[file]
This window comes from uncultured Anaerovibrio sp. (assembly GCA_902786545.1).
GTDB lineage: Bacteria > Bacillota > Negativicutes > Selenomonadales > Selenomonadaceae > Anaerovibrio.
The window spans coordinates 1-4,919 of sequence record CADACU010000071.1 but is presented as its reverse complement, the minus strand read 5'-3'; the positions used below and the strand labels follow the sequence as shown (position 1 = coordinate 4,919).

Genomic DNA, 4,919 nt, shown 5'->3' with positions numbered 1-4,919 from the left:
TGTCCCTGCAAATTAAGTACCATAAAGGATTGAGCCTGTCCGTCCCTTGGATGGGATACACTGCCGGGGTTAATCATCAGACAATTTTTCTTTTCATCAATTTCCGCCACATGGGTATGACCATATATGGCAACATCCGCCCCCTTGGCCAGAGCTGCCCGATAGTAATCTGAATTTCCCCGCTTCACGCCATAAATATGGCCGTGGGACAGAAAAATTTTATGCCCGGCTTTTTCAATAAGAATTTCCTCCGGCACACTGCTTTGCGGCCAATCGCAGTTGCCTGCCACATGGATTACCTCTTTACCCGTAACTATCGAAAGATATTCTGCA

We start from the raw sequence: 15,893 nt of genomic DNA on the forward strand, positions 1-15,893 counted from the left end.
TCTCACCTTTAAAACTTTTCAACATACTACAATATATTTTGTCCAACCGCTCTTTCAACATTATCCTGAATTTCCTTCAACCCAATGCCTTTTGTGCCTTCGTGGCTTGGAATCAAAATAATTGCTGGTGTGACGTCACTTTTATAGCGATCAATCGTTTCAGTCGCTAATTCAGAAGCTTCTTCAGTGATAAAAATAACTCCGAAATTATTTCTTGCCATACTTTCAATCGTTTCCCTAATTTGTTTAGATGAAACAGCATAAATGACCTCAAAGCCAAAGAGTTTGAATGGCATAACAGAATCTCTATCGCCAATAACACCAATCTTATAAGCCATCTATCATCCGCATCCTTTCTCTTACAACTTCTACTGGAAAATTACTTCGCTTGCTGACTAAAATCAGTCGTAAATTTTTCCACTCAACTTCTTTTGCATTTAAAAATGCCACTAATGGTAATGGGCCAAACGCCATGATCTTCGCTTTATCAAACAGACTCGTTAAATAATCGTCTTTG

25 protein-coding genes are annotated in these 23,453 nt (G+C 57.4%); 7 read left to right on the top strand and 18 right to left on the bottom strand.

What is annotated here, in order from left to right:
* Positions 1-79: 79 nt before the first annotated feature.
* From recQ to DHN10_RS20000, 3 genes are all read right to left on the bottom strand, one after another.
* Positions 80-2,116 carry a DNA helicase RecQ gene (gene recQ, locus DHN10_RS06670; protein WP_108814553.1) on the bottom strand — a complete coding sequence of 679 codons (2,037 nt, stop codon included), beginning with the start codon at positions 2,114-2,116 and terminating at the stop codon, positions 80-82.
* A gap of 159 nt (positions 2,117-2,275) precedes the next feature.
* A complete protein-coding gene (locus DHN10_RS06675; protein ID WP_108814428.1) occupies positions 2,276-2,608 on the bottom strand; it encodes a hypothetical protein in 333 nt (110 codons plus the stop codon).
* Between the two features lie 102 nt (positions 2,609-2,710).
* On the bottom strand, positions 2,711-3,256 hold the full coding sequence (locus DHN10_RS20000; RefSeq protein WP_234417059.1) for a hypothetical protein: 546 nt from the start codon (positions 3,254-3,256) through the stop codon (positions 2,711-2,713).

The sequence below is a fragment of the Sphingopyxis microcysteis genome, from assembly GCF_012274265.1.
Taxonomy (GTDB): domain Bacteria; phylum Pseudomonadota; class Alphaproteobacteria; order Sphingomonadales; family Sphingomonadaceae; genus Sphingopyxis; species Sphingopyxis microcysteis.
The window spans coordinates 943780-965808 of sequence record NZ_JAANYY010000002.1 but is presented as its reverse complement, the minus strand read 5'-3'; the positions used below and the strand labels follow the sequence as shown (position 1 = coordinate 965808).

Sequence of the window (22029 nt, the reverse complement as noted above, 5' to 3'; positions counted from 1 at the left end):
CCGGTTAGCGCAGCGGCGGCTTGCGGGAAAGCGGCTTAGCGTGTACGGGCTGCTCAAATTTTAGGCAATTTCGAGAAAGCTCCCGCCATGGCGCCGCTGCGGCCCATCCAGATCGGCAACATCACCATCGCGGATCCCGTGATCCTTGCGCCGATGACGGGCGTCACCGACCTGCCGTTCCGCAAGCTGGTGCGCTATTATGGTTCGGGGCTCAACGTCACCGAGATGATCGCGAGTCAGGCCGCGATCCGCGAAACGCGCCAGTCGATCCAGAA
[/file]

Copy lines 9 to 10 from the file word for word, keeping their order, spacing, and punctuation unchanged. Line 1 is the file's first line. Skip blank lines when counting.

What is annotated here, in order from left to right:
* Positions 1-79: 79 nt before the first annotated feature.